Presuppositionalism is related to this, and others like Matt Slick like to try to use it to claim that atheists presuppose their god doesn’t exist. We don’t (or at least shouldn’t) and we’ll get back to that in a minute.

Atheists have no faith and no presuppositions, (or at least shouldn’t). We all start off as blank slates. As babies we have no knowledge or understanding, just instinct. As we start to gain understanding of the world in which we find ourselves, we are presented with claims. “That burner is hot.” “If you knock that cup over the water will spill.” We test some of these claims, observe the evidence, and confirm they are correct. We find that there are trustworthy sources of reliable information, like our parents. It is not their authority that makes them trustworthy; if they provided us with bad information that lead to unreliable results, we would not see them as reliable sources of information.

So at some point we are presented with the god claim. Here’s how that exchange should go:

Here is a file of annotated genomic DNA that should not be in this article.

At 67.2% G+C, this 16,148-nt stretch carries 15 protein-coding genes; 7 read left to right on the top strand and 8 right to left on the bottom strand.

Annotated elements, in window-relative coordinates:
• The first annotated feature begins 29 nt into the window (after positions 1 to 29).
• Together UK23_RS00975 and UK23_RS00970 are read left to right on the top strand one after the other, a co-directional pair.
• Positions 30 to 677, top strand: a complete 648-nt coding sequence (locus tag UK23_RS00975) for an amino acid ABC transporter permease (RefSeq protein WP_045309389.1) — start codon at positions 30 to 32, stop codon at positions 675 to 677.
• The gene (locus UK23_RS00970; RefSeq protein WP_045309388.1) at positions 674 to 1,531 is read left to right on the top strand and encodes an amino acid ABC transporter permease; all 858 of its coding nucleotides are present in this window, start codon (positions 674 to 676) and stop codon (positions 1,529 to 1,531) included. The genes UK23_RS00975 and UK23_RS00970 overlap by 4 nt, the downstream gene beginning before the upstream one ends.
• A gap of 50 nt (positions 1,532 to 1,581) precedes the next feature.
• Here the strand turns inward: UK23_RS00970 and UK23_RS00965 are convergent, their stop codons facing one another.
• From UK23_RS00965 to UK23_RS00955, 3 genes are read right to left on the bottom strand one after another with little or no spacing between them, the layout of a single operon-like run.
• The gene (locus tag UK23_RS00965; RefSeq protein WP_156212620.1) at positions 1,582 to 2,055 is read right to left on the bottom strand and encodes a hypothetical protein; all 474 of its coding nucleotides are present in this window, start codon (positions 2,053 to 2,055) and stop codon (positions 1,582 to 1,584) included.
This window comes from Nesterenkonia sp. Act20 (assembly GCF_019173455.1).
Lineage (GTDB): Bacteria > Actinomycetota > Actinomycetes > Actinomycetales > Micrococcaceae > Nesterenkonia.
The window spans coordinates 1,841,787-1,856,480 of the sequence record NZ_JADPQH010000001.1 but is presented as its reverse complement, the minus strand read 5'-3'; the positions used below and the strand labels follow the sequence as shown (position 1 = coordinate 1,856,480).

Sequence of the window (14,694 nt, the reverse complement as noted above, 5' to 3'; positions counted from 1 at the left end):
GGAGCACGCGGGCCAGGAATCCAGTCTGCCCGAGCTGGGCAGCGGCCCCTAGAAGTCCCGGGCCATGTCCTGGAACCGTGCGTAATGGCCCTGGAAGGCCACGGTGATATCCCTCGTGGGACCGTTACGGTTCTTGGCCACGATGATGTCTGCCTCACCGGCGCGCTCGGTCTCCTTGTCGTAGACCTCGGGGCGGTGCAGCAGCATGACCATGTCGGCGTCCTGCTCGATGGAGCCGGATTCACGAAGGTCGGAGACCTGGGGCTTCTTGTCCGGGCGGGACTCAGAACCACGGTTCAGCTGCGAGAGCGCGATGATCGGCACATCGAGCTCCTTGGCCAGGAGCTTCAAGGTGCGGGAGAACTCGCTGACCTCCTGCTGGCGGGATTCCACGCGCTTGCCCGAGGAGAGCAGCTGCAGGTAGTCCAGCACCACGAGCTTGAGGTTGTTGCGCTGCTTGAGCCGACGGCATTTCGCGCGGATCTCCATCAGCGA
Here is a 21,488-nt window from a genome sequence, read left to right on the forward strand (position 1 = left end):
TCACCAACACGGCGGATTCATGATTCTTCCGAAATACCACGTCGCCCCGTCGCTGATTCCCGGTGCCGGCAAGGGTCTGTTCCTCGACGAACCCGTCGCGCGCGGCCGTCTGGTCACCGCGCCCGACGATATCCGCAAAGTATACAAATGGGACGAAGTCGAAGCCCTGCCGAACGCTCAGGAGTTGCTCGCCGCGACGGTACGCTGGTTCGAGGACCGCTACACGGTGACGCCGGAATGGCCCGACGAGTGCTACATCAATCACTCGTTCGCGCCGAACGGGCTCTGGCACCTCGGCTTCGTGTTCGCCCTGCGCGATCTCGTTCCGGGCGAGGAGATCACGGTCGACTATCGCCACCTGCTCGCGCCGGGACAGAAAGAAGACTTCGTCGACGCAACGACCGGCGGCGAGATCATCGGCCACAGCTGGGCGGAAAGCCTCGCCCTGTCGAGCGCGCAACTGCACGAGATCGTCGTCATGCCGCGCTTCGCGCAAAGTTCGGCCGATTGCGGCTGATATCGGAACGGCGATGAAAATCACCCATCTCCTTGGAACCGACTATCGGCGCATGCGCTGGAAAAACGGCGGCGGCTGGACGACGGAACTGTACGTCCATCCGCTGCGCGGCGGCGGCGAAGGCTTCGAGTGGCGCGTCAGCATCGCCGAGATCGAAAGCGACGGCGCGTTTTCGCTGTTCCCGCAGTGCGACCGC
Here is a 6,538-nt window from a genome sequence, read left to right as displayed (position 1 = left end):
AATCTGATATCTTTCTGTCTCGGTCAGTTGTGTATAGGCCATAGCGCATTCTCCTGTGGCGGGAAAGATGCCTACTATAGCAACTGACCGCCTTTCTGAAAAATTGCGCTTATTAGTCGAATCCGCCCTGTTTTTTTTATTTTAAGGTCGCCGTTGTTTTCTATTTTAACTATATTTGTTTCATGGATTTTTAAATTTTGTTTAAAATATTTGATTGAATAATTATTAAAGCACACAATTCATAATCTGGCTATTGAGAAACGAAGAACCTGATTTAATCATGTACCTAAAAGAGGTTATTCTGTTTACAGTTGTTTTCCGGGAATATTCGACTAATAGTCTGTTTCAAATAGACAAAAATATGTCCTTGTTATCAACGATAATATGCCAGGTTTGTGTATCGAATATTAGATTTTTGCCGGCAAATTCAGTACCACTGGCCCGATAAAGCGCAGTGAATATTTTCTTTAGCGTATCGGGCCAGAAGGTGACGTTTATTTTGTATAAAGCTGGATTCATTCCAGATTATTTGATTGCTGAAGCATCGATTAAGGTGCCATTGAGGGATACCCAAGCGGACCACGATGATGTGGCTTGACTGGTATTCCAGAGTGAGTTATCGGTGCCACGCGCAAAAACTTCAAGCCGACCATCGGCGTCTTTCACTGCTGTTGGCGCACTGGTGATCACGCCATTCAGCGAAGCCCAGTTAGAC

“Some god exists.”

“Cool, what reliable evidence is there for that?”

“Um…..”

“Okay, movin’ on.”

No presupposition involved. The claim was evaluated and rejected based on lack of evidence. Of course some bad evidence may be presented in place of “Um…..”, but that shouldn’t change the result.

We build knowledge of the universe around us built on previous knowledge, experience, and observation, including those of others. We build trustworthy sources of information, even when we may not fully understand some of the information presented.

I’m a trustworthy source of information for my kids because I’ve told them a lot of things they have confirmed to be correct. If I tell them something like “if you run out in front of a car it may hit you”, they don’t need to test that. Based on previous experience, they know they can trust me because I have demonstrated that I am a reliable source of information. Even if they don’t fully understand what being hit by a car means, they still trust what I tell them. Likewise, we know we can trust the scientific community based on previous experience that the scientific community has provided us with accurate information based on empirical evidence that we could also test or observe to verify. Even if we don’t fully understand what’s presented, we can still trust based on previous experience.